The seemingly never-ending Dolphin emulation project, an emulator that replicates Nintendo’s GameCube, may finally be complete – the console’s entire library is now playable.
Although the emulation community is not as prominent in the video game industry as it once was, there is still a sizable group of people who get their old school video gaming fix from running console simulators on their computers or mobile phones. Emulation technology has made incredible progress over the past decade as technology continues to become more powerful, with one game developer going so far as to create a 3D NES Emulator that automatically converts games from 2D into 3D. Potential legal issues surrounding acquiring the games that an emulator can run aside, it’s a facet of gaming that’s still crucial in preserving older titles.
Perhaps no other community-based emulation project has been so dedicated in preserving a console’s games library than the Dolphin project, an emulator that is built to simulate the Nintendo GameCube. Many gamers fondly remember the GameCube for both its unique controller design and a high-quality library of titles ranging from Pikmin to cult classics like Skies of Arcadia. While the vast majority of these games have been available for years on Dolphin already, the team behind the emulator announced today that it has finally solved the last coding puzzle in the project, successfully emulating the Nintendo GameCube’s Star Wars: The Clone Wars.
In a very lengthy and detailed blog post from two of Dolphin’s core coders, JMC47 and MaJoR write that some games were coded with individual quirks that can take time to account for and get running. For Star Wars: The Clone Wars, those “quirks” required such a gigantic code rewrite that it was only after years of work that the Dolphin team finally got the title, which is not one of the best Star Wars games ever released, up and running.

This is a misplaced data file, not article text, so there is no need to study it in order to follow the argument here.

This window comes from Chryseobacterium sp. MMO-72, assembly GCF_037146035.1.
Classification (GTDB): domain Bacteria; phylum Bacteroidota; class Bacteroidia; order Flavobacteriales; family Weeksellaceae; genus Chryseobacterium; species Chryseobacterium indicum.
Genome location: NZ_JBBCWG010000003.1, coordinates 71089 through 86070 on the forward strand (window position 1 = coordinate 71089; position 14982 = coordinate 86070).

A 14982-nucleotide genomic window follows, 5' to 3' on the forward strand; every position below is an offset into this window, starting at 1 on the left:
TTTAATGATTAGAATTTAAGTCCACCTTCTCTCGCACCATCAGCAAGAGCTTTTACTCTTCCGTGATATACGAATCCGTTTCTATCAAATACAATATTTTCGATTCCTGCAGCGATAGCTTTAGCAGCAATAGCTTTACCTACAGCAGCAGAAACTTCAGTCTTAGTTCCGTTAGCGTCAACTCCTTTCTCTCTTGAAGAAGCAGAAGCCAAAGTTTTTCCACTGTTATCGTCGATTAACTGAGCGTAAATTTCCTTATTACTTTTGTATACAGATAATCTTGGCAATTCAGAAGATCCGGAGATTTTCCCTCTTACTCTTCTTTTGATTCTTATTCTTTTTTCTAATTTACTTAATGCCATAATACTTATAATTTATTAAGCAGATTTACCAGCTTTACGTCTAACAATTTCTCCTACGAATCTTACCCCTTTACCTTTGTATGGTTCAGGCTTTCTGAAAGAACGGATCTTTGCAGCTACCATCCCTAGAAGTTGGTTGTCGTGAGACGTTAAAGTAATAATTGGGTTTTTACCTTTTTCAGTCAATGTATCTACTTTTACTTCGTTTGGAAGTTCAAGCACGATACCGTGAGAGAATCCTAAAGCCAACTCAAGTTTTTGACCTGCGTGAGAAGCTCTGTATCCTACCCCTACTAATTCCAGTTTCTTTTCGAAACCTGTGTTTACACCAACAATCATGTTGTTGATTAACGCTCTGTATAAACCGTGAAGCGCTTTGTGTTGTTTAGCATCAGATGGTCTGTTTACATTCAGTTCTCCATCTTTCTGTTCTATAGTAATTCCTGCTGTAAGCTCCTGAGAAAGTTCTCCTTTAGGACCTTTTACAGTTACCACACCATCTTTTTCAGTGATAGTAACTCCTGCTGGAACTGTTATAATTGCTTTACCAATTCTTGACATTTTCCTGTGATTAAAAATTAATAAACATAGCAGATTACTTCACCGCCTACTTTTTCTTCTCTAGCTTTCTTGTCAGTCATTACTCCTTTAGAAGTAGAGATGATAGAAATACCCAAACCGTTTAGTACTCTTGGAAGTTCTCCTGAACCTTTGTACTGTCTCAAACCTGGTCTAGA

It’s a testament to the GameCube’s popularity that a team of coders has managed to, unofficially and without aid from Nintendo, maintain a console emulator long enough to make it capable of simulating every single game ever released for it. For those worried that Dolphin will end up going the way of the Pokemon Uranium project Nintendo shut down earlier this summer, it’s worth mentioning that Dolphin has been around for over a decade and Nintendo hasn’t managed to find a way to shut it down up to this point.
For a relatively small group of coders without the support of the actual developers who made each game, the Dolphin team’s accomplishment today is an incredibly impressive one. Right now, there isn’t a way to buy GameCube software and play it on a Wii U, so projects like Dolphin help preserve a beloved console from being left in the dust as the industry moves ever onward.